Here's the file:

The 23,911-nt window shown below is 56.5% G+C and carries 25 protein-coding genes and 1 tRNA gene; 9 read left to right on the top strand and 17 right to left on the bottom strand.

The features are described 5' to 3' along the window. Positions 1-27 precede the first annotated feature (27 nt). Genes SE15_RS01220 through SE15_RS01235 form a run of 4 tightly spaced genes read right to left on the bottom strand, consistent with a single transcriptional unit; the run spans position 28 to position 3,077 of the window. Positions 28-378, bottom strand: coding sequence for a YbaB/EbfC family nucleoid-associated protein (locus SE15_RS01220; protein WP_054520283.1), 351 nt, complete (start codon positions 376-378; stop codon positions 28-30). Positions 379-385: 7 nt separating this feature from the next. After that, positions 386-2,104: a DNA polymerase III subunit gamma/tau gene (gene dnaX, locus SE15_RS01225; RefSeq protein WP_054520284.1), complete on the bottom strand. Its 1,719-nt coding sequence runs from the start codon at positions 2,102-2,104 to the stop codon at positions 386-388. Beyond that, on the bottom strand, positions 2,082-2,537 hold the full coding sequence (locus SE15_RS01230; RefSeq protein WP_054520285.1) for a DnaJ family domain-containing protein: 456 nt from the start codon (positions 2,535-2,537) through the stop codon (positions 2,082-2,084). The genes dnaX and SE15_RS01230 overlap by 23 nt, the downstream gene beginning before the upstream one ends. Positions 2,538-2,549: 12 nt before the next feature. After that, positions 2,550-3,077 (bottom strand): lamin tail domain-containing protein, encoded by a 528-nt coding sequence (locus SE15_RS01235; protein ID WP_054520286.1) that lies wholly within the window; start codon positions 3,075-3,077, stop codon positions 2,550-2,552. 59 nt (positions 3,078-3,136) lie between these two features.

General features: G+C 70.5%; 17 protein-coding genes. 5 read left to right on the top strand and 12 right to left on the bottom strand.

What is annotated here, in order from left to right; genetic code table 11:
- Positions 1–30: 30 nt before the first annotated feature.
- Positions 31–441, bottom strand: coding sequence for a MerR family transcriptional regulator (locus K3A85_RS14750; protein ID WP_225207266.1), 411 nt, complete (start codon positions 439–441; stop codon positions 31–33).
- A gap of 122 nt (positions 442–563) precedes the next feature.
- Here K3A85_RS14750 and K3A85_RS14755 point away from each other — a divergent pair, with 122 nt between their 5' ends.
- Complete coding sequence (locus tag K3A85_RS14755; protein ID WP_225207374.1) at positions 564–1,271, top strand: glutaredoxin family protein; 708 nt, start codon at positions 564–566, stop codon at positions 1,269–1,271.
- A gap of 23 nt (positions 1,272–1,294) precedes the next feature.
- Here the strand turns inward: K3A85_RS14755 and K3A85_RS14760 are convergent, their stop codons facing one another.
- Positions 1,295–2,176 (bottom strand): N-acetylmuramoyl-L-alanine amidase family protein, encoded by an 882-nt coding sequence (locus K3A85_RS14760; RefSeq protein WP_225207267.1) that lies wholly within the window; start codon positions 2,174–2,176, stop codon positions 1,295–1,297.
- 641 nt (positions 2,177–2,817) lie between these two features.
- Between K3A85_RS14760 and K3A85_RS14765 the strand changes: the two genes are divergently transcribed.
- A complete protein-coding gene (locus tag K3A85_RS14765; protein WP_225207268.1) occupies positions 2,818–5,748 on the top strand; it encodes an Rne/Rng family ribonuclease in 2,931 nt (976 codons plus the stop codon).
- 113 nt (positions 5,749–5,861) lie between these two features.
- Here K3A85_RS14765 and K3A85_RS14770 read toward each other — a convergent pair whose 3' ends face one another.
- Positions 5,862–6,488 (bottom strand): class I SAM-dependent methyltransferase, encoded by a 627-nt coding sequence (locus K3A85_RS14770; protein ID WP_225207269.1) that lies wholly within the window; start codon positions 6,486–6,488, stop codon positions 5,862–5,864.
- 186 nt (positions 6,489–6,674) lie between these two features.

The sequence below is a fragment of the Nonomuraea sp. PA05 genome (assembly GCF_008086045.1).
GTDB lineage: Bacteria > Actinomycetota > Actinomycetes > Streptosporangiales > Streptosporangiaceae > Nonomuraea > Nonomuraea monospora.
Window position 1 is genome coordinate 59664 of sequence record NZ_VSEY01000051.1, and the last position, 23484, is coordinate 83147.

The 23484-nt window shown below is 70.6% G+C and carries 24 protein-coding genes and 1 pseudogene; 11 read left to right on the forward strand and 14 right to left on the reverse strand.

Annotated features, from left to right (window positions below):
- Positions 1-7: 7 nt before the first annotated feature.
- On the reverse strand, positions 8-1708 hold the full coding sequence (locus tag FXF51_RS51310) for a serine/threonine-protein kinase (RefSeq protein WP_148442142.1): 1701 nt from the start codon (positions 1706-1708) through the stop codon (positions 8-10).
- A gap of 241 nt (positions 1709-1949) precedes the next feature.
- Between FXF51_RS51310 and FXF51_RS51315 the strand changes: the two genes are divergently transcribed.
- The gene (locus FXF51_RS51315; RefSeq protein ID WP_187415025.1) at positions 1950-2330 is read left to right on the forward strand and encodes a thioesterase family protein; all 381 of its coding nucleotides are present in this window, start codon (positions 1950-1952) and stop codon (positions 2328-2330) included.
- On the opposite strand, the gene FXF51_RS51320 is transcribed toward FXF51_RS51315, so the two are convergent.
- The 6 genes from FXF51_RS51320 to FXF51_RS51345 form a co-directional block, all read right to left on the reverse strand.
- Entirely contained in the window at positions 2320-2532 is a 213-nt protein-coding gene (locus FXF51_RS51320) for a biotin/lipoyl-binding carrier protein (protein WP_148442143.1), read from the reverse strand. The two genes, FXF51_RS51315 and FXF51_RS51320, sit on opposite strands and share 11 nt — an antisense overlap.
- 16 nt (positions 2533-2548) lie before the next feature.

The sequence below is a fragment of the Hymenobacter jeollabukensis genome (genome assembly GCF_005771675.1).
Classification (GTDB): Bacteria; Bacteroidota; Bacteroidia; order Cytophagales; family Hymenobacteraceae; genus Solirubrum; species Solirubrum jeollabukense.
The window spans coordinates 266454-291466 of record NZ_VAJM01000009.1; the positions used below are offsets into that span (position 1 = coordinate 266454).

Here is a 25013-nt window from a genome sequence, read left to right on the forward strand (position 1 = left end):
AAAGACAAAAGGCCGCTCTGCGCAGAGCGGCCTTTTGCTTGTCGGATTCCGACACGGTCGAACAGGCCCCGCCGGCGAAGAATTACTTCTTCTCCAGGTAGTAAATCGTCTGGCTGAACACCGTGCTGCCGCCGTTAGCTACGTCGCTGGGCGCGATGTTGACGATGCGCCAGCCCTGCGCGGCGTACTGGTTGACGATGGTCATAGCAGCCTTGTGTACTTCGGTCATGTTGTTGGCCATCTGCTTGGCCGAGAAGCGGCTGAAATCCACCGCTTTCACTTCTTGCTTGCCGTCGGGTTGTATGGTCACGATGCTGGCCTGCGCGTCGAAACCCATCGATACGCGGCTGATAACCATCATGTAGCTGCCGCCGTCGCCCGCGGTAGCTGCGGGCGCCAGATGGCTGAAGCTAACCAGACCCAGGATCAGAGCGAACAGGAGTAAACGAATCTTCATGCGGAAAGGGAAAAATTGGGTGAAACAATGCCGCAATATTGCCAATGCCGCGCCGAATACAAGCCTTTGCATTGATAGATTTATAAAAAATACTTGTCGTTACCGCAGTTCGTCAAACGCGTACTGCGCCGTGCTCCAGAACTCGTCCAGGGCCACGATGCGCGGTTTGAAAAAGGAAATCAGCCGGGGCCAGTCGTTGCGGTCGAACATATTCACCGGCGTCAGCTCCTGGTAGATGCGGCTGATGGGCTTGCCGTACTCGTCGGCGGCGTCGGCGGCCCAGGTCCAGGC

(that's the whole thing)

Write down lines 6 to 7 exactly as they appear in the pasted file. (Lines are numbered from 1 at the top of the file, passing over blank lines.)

- Positions 31–441, bottom strand: coding sequence for a MerR family transcriptional regulator (locus K3A85_RS14750; protein ID WP_225207266.1), 411 nt, complete (start codon positions 439–441; stop codon positions 31–33).
- A gap of 122 nt (positions 442–563) precedes the next feature.